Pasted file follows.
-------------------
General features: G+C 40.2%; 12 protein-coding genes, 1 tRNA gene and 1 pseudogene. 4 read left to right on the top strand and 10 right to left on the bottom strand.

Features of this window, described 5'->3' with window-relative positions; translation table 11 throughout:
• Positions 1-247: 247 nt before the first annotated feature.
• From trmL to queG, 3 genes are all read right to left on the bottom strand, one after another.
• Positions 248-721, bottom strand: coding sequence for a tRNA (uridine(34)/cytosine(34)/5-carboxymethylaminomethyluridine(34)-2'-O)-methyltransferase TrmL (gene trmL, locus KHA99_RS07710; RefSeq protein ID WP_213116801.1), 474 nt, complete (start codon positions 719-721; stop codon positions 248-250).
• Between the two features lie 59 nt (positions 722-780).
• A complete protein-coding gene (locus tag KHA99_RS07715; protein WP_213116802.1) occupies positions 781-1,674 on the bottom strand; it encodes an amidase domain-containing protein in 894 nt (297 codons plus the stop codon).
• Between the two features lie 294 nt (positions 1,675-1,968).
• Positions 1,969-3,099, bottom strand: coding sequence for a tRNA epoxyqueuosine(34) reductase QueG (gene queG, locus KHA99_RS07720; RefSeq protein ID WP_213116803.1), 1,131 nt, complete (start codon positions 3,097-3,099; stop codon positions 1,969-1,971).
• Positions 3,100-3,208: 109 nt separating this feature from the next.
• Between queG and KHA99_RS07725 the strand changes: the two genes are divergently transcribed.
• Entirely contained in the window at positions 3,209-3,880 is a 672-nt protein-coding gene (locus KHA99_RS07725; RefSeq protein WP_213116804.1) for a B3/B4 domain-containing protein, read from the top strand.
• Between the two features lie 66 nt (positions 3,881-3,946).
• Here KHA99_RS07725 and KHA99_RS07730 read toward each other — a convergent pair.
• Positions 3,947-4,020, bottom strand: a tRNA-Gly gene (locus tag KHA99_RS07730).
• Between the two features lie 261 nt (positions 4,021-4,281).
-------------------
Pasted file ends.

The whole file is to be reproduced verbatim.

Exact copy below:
General features: G+C 40.2%; 12 protein-coding genes, 1 tRNA gene and 1 pseudogene. 4 read left to right on the top strand and 10 right to left on the bottom strand.

Features of this window, described 5'->3' with window-relative positions; translation table 11 throughout:
• Positions 1-247: 247 nt before the first annotated feature.
• From trmL to queG, 3 genes are all read right to left on the bottom strand, one after another.
• Positions 248-721, bottom strand: coding sequence for a tRNA (uridine(34)/cytosine(34)/5-carboxymethylaminomethyluridine(34)-2'-O)-methyltransferase TrmL (gene trmL, locus KHA99_RS07710; RefSeq protein ID WP_213116801.1), 474 nt, complete (start codon positions 719-721; stop codon positions 248-250).
• Between the two features lie 59 nt (positions 722-780).
• A complete protein-coding gene (locus tag KHA99_RS07715; protein WP_213116802.1) occupies positions 781-1,674 on the bottom strand; it encodes an amidase domain-containing protein in 894 nt (297 codons plus the stop codon).
• Between the two features lie 294 nt (positions 1,675-1,968).
• Positions 1,969-3,099, bottom strand: coding sequence for a tRNA epoxyqueuosine(34) reductase QueG (gene queG, locus KHA99_RS07720; RefSeq protein ID WP_213116803.1), 1,131 nt, complete (start codon positions 3,097-3,099; stop codon positions 1,969-1,971).
• Positions 3,100-3,208: 109 nt separating this feature from the next.
• Between queG and KHA99_RS07725 the strand changes: the two genes are divergently transcribed.
• Entirely contained in the window at positions 3,209-3,880 is a 672-nt protein-coding gene (locus KHA99_RS07725; RefSeq protein WP_213116804.1) for a B3/B4 domain-containing protein, read from the top strand.
• Between the two features lie 66 nt (positions 3,881-3,946).
• Here KHA99_RS07725 and KHA99_RS07730 read toward each other — a convergent pair.
• Positions 3,947-4,020, bottom strand: a tRNA-Gly gene (locus tag KHA99_RS07730).
• Between the two features lie 261 nt (positions 4,021-4,281).